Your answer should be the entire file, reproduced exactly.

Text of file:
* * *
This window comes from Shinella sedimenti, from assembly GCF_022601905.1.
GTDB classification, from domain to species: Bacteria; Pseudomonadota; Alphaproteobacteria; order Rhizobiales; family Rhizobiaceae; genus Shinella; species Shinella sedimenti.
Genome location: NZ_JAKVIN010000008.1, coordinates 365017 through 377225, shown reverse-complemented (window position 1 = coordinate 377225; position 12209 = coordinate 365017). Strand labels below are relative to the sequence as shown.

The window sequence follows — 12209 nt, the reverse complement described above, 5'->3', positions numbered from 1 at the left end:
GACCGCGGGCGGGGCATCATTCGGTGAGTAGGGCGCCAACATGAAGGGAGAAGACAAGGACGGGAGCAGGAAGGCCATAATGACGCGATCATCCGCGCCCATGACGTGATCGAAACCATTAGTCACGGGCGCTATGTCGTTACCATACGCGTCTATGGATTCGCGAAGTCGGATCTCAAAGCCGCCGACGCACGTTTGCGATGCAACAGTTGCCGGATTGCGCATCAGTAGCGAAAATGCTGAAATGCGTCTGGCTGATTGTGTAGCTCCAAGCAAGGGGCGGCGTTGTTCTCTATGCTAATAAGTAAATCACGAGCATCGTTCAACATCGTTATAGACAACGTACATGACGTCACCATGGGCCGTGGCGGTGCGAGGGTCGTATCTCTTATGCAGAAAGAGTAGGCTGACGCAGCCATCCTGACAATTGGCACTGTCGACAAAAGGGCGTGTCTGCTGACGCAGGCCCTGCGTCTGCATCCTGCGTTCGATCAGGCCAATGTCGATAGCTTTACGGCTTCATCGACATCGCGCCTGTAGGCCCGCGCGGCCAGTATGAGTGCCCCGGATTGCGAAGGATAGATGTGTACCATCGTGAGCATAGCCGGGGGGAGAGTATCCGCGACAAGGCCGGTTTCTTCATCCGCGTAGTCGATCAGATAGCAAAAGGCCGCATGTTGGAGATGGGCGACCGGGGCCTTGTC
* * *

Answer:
This window comes from Shinella sedimenti, from assembly GCF_022601905.1.
GTDB classification, from domain to species: Bacteria; Pseudomonadota; Alphaproteobacteria; order Rhizobiales; family Rhizobiaceae; genus Shinella; species Shinella sedimenti.
Genome location: NZ_JAKVIN010000008.1, coordinates 365017 through 377225, shown reverse-complemented (window position 1 = coordinate 377225; position 12209 = coordinate 365017). Strand labels below are relative to the sequence as shown.

The window sequence follows — 12209 nt, the reverse complement described above, 5'->3', positions numbered from 1 at the left end:
GACCGCGGGCGGGGCATCATTCGGTGAGTAGGGCGCCAACATGAAGGGAGAAGACAAGGACGGGAGCAGGAAGGCCATAATGACGCGATCATCCGCGCCCATGACGTGATCGAAACCATTAGTCACGGGCGCTATGTCGTTACCATACGCGTCTATGGATTCGCGAAGTCGGATCTCAAAGCCGCCGACGCACGTTTGCGATGCAACAGTTGCCGGATTGCGCATCAGTAGCGAAAATGCTGAAATGCGTCTGGCTGATTGTGTAGCTCCAAGCAAGGGGCGGCGTTGTTCTCTATGCTAATAAGTAAATCACGAGCATCGTTCAACATCGTTATAGACAACGTACATGACGTCACCATGGGCCGTGGCGGTGCGAGGGTCGTATCTCTTATGCAGAAAGAGTAGGCTGACGCAGCCATCCTGACAATTGGCACTGTCGACAAAAGGGCGTGTCTGCTGACGCAGGCCCTGCGTCTGCATCCTGCGTTCGATCAGGCCAATGTCGATAGCTTTACGGCTTCATCGACATCGCGCCTGTAGGCCCGCGCGGCCAGTATGAGTGCCCCGGATTGCGAAGGATAGATGTGTACCATCGTGAGCATAGCCGGGGGGAGAGTATCCGCGACAAGGCCGGTTTCTTCATCCGCGTAGTCGATCAGATAGCAAAAGGCCGCATGTTGGAGATGGGCGACCGGGGCCTTGTC